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Penn State Scandal: Riot for Joe Paterno a Permanent Black Eye for University

Adam Wells@adamwells1985Featured ColumnistNovember 10, 2011

STATE COLLEGE, PA - NOVEMBER 10: Police try to control students and those in the community as they fill the streets and react after football head coach Joe Paterno was fired during the Penn State Board of Trustees Press Conference, in downtown Penn State, in the early morning hours on November 10, 2011 in State College, Pennsylvania. Paterno and Spanier have lost their positions amid allegations that former former Penn State defensive coordinator Jerry Sandusky was involved with child sex abuse.  (Photo by Patrick Smith/Getty Images)
Patrick Smith/Getty Images

When Penn State students took to the streets to riot in support of now-former head football coach Joe Paterno, the university had lost any control that it might have had. For lack of a better phrase, the inmates are now running the asylum. 

There was absolutely no reason for this riot to happen. Paterno is a legendary figure in Happy Valley, and nothing, apparently, was going to change that.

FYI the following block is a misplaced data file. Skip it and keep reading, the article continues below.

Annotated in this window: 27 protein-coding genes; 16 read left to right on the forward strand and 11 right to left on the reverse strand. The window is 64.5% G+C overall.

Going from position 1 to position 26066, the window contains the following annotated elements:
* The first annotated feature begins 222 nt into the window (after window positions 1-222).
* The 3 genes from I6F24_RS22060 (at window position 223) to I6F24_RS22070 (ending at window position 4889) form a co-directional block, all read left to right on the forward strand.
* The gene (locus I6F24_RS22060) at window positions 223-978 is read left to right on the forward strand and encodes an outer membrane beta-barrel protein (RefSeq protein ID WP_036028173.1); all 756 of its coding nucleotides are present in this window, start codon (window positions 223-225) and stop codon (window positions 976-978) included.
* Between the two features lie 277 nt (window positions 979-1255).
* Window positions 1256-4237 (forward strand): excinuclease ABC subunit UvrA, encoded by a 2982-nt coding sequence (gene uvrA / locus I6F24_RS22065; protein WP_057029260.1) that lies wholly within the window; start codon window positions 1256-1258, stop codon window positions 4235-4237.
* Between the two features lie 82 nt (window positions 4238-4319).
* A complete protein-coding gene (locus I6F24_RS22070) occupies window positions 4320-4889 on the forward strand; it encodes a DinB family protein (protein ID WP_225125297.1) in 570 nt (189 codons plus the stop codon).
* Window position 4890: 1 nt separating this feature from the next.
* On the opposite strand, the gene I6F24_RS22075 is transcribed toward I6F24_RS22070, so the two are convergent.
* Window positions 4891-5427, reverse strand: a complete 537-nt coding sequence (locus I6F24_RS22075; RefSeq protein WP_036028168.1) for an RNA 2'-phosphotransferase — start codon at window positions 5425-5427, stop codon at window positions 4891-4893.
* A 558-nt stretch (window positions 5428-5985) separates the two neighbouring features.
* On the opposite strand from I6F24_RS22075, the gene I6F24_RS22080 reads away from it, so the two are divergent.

The students that took part in the riots tried to act like the media made Paterno a scapegoat in light of the allegations against former defensive coordinator Jerry Sandusky. 

An article in the Christian Science Monitor about the riots contained a quote from Nicole Atlak, a freshman at Penn State, about her thoughts on Paterno getting fired.

"Absolutely disgusted. From a student's perspective, it's like where do we go from here? We no longer have a president. We no longer have a 45-year legacy."

That sentence says so much about where these students and the university are at right now.

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Penn State football is such a part of the fabric of the society in that area that these students don't see the bigger picture. That speaks volumes about the job that the university has done with its chain of command. 

They say time heals all wounds, and Penn State better hope that holds true with this situation. Because the more that students at the university continue to talk, the more they bury the Penn State name and all that it was supposed to stand for. 

The students are what make a university special and unique. Right now, the actions of the students at Penn State are not doing anyone any favors. They need to take a step back and realize that what's going on here is bigger than Joe Paterno and bigger than Penn State. 

The allegations against Jerry Sandusky are horrific and disgusting. That should be the story—not what is happening with a football coach or a 45-year legacy. These students need to take a hard look at what exactly they are rioting for. 

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